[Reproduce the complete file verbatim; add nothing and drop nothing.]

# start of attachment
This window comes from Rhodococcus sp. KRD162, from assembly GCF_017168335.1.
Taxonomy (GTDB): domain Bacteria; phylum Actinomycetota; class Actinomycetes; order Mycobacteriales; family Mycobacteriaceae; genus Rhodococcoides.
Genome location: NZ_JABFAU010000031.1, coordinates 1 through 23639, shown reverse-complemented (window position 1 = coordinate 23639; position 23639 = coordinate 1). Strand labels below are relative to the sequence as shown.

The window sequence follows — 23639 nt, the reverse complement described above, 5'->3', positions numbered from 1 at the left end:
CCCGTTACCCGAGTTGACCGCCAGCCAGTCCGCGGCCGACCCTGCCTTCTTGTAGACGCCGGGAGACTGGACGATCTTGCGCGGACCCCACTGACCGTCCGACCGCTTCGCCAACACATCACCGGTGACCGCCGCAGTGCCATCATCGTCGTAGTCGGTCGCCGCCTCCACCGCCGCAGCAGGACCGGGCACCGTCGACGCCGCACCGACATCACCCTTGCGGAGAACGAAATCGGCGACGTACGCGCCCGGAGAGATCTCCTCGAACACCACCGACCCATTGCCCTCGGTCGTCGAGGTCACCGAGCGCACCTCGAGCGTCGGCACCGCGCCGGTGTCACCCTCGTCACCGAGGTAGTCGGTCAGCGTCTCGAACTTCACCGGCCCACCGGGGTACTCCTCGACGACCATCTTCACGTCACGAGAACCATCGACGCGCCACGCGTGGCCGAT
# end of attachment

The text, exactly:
This window comes from Rhodococcus sp. KRD162, from assembly GCF_017168335.1.
Taxonomy (GTDB): domain Bacteria; phylum Actinomycetota; class Actinomycetes; order Mycobacteriales; family Mycobacteriaceae; genus Rhodococcoides.
Genome location: NZ_JABFAU010000031.1, coordinates 1 through 23639, shown reverse-complemented (window position 1 = coordinate 23639; position 23639 = coordinate 1). Strand labels below are relative to the sequence as shown.

The window sequence follows — 23639 nt, the reverse complement described above, 5'->3', positions numbered from 1 at the left end:
CCCGTTACCCGAGTTGACCGCCAGCCAGTCCGCGGCCGACCCTGCCTTCTTGTAGACGCCGGGAGACTGGACGATCTTGCGCGGACCCCACTGACCGTCCGACCGCTTCGCCAACACATCACCGGTGACCGCCGCAGTGCCATCATCGTCGTAGTCGGTCGCCGCCTCCACCGCCGCAGCAGGACCGGGCACCGTCGACGCCGCACCGACATCACCCTTGCGGAGAACGAAATCGGCGACGTACGCGCCCGGAGAGATCTCCTCGAACACCACCGACCCATTGCCCTCGGTCGTCGAGGTCACCGAGCGCACCTCGAGCGTCGGCACCGCGCCGGTGTCACCCTCGTCACCGAGGTAGTCGGTCAGCGTCTCGAACTTCACCGGCCCACCGGGGTACTCCTCGACGACCATCTTCACGTCACGAGAACCATCGACGCGCCACGCGTGGCCGAT